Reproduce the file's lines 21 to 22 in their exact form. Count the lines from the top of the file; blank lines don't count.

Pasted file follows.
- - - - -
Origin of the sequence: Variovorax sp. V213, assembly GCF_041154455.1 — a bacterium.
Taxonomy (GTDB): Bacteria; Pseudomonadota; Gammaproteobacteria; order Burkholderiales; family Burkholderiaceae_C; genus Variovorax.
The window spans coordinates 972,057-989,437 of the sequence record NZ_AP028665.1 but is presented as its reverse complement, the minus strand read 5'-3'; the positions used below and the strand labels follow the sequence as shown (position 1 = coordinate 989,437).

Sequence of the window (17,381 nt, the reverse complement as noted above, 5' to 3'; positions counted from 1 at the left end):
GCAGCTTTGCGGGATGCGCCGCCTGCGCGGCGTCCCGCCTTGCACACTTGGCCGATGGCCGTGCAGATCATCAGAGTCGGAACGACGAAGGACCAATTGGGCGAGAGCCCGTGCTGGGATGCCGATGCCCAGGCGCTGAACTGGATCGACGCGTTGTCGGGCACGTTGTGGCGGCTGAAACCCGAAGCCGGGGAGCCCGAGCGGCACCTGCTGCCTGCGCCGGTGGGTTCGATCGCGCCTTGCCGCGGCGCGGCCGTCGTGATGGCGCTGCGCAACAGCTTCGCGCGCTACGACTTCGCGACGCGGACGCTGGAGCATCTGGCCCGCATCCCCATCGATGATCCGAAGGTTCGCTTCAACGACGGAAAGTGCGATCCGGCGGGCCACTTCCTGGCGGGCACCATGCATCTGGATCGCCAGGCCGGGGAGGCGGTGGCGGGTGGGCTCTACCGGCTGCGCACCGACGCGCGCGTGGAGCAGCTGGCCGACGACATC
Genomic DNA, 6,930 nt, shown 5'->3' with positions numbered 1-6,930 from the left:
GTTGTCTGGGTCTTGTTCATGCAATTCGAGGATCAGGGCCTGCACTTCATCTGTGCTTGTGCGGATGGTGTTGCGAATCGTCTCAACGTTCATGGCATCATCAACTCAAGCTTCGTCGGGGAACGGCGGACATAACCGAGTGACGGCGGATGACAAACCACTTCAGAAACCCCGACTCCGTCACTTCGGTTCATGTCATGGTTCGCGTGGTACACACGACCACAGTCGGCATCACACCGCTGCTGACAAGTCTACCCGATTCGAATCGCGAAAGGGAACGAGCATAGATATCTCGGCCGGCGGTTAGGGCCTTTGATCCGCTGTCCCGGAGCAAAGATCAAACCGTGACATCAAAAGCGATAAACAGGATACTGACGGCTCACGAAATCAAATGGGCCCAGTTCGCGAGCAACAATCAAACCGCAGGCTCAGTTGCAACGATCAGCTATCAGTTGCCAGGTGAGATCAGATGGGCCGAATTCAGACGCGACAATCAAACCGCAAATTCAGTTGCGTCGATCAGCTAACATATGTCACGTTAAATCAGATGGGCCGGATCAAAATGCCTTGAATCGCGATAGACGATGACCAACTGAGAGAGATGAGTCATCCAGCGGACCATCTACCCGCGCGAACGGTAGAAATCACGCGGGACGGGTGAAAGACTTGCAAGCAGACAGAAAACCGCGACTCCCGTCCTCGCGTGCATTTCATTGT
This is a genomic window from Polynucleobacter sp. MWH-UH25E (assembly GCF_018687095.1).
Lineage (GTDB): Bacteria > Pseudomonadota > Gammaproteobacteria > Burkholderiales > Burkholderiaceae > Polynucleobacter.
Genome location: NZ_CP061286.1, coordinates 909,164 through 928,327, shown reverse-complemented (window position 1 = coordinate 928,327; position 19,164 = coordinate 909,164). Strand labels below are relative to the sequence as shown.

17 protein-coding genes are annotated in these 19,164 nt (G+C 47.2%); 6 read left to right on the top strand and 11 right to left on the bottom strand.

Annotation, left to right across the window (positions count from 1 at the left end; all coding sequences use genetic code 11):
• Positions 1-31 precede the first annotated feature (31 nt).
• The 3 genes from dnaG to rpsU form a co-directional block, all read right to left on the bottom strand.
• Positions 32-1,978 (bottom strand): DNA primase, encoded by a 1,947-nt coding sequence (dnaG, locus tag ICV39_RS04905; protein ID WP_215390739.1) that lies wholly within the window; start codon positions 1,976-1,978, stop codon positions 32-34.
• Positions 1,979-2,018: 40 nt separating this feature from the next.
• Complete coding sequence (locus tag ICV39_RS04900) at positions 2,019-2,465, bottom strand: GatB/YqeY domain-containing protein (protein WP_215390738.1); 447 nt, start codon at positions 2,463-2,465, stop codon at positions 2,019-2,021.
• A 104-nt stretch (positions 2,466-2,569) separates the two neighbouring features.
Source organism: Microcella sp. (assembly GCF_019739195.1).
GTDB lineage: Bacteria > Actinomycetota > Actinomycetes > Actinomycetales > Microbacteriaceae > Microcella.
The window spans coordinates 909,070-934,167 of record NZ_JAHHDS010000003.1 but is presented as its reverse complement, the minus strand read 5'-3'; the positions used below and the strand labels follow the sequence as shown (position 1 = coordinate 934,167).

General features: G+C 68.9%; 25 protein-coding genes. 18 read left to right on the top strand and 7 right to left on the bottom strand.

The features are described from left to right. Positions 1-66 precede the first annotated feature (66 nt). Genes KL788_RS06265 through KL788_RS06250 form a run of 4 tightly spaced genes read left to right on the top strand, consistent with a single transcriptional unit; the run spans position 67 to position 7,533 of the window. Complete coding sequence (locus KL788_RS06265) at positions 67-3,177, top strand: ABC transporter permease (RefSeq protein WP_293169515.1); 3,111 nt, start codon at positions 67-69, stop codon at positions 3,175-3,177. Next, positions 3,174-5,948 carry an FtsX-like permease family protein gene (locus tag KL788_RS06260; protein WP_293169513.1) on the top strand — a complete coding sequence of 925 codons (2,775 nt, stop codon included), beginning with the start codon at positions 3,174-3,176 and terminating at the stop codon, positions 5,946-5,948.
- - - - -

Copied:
The window spans coordinates 909,070-934,167 of record NZ_JAHHDS010000003.1 but is presented as its reverse complement, the minus strand read 5'-3'; the positions used below and the strand labels follow the sequence as shown (position 1 = coordinate 934,167).

General features: G+C 68.9%; 25 protein-coding genes. 18 read left to right on the top strand and 7 right to left on the bottom strand.